The idea of a flash game having its own downloadable retail release is no longer as far-fetched as it once seemed. With games like Alien Hominid and N+ making the jump to consoles, it’s great that indie developers are getting the recognition they deserve. Enter Brad Borne and his fantastically stylized concept of Fancy Pants, a squiggly lined hero with some wonderfully fancy pants.
A pirate with a rainbow-colored beard is up to no good, terrorizing the people of Squiggleville. Our only savior is none other than the mohawk-sporting Fancy Pants, who zooms through levels and uses slick moves to save the day and his little sister. The story is there, but it’s so paper thin and completely sporadic that it’s hard to even pay attention to it. What will grab your attention are the graphics. They look like they were taken straight out of a third grader’s sketchbook, but they’re partly what gives this fancy game its charm.
Besides Mr. Fancy himself, the level design absolutely steals the show. Think back to the good old Sonic days, when levels were able to strike a perfect balance between sustained momentum and platforming bliss. This holds true for Fancy Pants, as well, at least to a degree. Though you won’t find any loops, plenty of hills, ramps, curved walls and springs propel Fancy through the levels, resulting in some very impressive and fluid animations. It’s incredible that a main character designed as a stick figure can still have such extremely believable moves.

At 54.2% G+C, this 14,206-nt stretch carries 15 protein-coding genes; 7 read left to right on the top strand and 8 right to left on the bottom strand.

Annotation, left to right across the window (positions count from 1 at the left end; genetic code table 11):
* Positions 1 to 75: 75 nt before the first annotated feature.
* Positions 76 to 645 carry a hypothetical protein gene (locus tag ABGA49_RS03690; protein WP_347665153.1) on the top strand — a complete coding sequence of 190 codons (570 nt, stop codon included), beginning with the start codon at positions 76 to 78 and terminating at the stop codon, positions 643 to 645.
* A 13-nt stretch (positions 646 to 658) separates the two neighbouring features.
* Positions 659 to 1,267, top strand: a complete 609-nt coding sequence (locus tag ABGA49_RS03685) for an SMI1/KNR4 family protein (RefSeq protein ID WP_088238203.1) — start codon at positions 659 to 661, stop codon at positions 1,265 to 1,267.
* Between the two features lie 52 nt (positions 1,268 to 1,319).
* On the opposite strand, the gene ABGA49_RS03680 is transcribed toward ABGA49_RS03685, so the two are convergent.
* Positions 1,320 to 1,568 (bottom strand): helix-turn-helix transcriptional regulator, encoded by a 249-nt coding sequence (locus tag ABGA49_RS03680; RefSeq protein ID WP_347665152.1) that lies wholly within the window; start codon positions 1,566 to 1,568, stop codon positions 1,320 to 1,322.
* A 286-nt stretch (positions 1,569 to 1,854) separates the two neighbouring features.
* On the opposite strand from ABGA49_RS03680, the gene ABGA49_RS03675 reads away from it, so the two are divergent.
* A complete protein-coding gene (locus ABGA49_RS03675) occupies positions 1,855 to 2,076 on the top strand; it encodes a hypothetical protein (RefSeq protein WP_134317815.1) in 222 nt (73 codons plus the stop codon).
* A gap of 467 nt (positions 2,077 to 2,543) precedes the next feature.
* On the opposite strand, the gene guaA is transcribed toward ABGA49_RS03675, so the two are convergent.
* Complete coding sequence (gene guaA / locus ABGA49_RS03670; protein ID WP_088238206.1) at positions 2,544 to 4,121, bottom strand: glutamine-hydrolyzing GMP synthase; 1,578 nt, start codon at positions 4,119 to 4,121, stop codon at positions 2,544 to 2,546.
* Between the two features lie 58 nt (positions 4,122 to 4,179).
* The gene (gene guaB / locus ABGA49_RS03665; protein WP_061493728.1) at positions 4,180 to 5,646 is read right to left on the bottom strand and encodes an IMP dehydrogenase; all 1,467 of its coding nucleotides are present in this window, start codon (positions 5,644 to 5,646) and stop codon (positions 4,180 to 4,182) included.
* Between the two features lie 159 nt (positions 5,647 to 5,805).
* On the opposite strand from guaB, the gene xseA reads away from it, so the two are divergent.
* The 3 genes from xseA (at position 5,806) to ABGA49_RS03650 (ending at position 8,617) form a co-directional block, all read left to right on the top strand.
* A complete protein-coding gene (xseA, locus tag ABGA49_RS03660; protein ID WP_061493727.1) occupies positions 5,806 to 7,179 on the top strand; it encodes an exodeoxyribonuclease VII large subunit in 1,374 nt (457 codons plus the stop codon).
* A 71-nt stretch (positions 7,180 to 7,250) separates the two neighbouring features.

Anyone familiar with the control mechanics of N+ will feel very comfortable here, or maybe quite the opposite. Since the game relies on keeping momentum, naturally you’ll want to maintain constant movement. This sometimes ends up feeling like a chore due to Fancy’s painstakingly inaccurate jumps. Obviously, they’re meant to keep the action fluid, but oftentimes they make the platforming sections very tedious.
If you’re a gamer wary of dropping cash on what is technically a flash game on a console, rest easy. Fancy Pants has more than enough content to keep you busy for a long time. The main adventure will consume about a good hour or two, and completionists can revisit any level to nab the three bonus stars, collect all the squigglies, and master the two challenge rooms–not to mention the 140 accessories to unlock for Fancy. Earning enough stars opens up the original two flash games, and the Fancy Arcade provides a decent amount of extra challenge rooms. Count the fact that you can play the game locally and online with up to four players and you’ve got yourself hours of platforming enjoyment.
The Fancy Pants Adventures is an exceptional high speed platformer that accomplishes what Sonic has been trying to recapture for years now. The sense of speed and some fancy parkour moves are held back by some slight control issues, but it’s a platforming adventure well worth diving into.